Mission drift in sub-degree sea

October 10, 1997

New universities fight their corner against FE

A LOBBY group for the 1992 universities has slammed Dearing's call for more sub-degree work in further education colleges.

Responding to Sir Ron Dearing's committee of inquiry into higher education, the Coalition of Modern Universities, said: "The wholesale transfer of these courses to FE colleges would be a devastating blow to the new universities and would send the wrong signals on the importance of professional and vocational higher education."

While the coalition supports expansion of further education below sub-degree level, it says encouraging colleges to do more higher education work, such as Higher National Diplomas, could cause "mission drift". It fears colleges may withdraw from "less glamorous" FE work and new universities drift up to first degree and postgraduate work only.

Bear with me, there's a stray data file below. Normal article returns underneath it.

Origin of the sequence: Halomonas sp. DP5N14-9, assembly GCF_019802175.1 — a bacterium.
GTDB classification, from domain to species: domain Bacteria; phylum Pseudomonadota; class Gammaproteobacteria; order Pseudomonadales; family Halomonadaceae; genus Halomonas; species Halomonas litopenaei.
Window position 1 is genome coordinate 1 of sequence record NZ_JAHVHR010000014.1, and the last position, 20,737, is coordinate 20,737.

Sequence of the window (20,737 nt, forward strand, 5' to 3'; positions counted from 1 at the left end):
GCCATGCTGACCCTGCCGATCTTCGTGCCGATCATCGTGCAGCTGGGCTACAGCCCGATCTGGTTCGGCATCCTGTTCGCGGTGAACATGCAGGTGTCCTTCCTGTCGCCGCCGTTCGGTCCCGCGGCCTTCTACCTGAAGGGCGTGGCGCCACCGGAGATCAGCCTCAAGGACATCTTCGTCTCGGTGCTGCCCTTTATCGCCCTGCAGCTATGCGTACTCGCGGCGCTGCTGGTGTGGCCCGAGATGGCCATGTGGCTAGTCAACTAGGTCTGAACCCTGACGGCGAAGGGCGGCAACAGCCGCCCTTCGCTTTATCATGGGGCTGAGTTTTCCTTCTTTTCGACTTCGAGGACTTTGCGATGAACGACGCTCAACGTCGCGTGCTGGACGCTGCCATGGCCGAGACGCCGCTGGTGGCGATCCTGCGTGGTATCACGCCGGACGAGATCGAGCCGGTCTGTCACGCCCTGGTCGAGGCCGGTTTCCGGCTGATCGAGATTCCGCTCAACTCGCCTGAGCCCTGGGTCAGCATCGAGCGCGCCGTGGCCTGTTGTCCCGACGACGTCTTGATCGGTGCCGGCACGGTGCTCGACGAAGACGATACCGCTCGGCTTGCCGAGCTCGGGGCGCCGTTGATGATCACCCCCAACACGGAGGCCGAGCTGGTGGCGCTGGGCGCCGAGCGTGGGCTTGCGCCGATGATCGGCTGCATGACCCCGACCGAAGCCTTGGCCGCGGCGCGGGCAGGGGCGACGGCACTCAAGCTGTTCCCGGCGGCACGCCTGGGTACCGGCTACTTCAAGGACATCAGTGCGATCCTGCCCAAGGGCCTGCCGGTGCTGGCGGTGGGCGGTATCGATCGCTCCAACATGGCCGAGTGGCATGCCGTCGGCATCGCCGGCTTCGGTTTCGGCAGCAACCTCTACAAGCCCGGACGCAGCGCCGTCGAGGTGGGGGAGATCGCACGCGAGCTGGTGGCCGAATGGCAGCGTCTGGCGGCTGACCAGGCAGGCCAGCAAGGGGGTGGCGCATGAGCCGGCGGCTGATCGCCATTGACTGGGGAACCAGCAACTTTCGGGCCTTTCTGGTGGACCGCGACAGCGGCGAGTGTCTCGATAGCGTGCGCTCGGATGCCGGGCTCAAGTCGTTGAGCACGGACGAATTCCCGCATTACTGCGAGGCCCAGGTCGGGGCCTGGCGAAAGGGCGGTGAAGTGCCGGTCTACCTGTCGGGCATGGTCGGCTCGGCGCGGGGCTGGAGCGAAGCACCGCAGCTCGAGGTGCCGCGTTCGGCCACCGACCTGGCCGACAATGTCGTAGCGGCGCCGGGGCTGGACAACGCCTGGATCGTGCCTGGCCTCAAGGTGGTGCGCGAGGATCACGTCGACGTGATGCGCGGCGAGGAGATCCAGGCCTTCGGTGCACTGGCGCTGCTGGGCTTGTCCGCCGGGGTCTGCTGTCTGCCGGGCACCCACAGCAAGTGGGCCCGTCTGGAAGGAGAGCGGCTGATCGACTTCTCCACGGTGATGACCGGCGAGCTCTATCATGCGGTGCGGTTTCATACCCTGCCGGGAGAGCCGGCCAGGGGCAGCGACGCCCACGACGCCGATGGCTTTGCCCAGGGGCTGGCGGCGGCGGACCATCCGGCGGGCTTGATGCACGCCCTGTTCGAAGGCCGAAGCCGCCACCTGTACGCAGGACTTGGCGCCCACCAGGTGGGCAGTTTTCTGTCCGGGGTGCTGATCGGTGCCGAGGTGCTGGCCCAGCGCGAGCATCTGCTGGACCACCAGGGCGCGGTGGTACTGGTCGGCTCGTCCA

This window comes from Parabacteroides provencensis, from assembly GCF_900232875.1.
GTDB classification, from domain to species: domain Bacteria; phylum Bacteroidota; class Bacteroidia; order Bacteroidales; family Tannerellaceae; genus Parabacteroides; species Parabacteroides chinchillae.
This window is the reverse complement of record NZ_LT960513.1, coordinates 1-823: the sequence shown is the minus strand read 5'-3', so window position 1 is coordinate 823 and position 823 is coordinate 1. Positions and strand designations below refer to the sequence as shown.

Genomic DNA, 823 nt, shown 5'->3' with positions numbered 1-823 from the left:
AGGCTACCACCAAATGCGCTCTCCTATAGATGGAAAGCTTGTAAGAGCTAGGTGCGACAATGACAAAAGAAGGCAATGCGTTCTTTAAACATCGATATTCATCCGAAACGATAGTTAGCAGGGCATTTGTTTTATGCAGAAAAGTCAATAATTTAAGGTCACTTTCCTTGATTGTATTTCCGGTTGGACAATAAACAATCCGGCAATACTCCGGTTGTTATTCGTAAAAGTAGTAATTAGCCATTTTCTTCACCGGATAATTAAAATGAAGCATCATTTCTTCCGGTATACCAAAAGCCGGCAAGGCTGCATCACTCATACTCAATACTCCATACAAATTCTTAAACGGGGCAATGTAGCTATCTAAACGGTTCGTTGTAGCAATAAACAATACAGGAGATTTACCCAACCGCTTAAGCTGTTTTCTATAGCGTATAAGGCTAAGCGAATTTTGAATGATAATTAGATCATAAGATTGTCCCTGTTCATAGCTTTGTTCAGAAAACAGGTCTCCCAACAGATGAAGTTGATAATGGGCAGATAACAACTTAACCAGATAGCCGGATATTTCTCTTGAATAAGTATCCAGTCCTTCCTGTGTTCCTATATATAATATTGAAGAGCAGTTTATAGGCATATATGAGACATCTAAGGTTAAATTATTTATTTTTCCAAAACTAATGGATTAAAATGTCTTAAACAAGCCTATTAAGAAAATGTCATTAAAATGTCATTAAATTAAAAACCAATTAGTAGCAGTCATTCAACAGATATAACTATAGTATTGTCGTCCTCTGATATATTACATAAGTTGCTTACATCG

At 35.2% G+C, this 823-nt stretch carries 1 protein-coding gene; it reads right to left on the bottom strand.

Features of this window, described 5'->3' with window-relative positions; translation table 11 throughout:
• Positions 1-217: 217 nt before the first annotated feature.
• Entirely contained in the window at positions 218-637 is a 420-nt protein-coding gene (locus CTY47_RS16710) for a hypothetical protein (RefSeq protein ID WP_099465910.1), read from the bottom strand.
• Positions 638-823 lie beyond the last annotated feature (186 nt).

"This cannot be in the interests of the goals of access and wider participation," the CMU states. "Nor can it be in the interests of the British people."

The coalition also criticises Dearing's report for neglecting part-time students and calls for them to be given equal access to funding with full-timers.

Members of the coalition say: "We are surprised that greater attention was not given to the funding of institutions and students on the basis of credit, irrespective of the full or part-time status of the learner."

While they support Dearing's call for weaker departments to opt out of the research assessment exercise, they want protection for small emerging research groups.

The coalition calls on the Government to commission a study into the value for money achieved by core funding of research in different institutions. It suggests a new funding formula to recognise "the important strategic work in universities which have not met the RAE criteria for excellence".

It also wants extra money to boost staff salaries and to establish a single set of conditions of service for old and new universities.

The CMU, which represents 26 institutions incorporated in 1992, was set up in the week the Dearing report was released.

It supports the tenet of the Dearing recommendations, particularly on widening participation and emphasis on teaching.

It describes tuition fees for students as "a necessary evil".

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